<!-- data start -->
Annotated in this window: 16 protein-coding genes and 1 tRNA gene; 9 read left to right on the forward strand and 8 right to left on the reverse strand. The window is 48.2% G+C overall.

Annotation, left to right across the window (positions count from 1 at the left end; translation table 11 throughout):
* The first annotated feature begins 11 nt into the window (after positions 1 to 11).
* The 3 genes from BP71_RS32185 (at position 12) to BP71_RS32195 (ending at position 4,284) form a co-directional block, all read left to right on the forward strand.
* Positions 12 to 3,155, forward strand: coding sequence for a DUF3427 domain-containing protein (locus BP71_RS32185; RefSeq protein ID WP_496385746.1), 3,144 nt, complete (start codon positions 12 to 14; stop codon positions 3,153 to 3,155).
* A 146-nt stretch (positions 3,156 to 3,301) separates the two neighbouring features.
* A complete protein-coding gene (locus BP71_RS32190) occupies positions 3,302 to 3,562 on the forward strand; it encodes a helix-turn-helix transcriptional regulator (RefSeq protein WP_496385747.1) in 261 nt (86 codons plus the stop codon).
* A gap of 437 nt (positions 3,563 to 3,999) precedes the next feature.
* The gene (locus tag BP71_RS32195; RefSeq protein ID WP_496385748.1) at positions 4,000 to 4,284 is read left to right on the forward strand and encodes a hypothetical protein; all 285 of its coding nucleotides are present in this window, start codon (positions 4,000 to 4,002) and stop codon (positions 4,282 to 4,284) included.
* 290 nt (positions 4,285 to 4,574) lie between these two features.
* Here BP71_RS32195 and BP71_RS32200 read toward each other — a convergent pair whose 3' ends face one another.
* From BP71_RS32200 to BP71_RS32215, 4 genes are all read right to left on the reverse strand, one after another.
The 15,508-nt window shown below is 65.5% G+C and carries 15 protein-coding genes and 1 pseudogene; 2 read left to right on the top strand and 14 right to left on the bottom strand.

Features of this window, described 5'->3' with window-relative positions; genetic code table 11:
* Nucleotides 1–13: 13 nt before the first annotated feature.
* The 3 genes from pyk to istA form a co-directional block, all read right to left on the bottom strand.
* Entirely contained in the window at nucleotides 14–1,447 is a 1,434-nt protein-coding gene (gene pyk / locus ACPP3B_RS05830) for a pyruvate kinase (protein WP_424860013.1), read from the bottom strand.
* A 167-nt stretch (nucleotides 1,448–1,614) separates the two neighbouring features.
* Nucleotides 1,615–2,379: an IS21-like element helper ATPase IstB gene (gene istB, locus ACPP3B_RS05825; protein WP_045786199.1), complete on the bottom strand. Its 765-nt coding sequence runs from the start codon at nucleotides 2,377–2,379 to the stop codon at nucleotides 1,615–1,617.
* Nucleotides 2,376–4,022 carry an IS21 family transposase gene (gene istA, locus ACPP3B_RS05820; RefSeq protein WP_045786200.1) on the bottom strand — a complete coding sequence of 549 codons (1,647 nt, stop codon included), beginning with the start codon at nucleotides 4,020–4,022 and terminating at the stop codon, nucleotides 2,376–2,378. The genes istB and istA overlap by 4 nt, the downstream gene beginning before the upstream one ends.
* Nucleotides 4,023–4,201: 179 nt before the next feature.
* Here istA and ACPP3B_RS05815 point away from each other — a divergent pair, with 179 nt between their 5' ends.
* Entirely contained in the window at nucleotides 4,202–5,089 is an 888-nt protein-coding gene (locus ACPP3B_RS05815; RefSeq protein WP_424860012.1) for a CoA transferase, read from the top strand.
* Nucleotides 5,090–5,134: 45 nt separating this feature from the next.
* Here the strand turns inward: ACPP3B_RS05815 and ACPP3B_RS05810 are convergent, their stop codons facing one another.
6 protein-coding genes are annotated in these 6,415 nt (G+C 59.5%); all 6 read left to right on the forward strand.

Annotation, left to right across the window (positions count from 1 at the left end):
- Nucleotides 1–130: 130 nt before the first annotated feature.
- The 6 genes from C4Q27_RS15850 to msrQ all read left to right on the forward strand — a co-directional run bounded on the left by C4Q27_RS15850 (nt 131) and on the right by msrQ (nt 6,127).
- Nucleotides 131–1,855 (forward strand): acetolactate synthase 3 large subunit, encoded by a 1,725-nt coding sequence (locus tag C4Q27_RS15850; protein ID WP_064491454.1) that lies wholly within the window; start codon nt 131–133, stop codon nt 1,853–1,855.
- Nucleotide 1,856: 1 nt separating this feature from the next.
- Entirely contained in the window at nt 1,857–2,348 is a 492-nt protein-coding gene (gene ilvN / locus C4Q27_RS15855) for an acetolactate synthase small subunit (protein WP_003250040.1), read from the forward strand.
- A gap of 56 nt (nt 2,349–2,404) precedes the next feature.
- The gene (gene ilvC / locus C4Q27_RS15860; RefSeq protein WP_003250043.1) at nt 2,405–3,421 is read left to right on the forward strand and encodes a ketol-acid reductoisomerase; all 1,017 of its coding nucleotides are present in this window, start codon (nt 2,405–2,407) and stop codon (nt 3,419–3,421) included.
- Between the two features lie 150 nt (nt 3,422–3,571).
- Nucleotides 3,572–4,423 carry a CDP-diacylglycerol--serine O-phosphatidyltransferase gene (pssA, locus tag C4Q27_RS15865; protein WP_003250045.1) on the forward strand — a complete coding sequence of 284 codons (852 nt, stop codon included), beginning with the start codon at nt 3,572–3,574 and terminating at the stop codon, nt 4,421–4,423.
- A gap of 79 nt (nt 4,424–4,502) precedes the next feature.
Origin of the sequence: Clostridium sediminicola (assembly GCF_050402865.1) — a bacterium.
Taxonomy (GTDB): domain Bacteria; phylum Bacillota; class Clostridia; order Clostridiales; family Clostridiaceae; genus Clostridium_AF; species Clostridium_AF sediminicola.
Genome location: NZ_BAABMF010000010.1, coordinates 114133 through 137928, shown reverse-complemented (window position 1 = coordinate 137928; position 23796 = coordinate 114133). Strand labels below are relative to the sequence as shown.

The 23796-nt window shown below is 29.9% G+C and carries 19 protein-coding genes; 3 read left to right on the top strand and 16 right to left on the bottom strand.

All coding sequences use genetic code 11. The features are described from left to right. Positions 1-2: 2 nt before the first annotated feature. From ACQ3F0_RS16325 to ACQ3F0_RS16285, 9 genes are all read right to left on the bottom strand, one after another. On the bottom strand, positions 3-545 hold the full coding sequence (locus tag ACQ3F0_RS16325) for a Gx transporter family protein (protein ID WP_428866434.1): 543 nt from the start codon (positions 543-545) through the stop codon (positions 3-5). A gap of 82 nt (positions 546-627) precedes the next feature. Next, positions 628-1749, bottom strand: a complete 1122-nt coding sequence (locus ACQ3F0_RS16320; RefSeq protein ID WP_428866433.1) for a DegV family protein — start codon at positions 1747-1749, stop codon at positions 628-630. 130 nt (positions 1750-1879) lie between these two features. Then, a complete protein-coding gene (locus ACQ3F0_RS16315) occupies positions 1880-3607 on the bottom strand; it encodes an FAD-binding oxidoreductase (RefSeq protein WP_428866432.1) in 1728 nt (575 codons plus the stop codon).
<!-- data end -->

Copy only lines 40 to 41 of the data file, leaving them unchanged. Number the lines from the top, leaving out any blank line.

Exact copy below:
Genome location: NZ_BAABMF010000010.1, coordinates 114133 through 137928, shown reverse-complemented (window position 1 = coordinate 137928; position 23796 = coordinate 114133). Strand labels below are relative to the sequence as shown.

The 23796-nt window shown below is 29.9% G+C and carries 19 protein-coding genes; 3 read left to right on the top strand and 16 right to left on the bottom strand.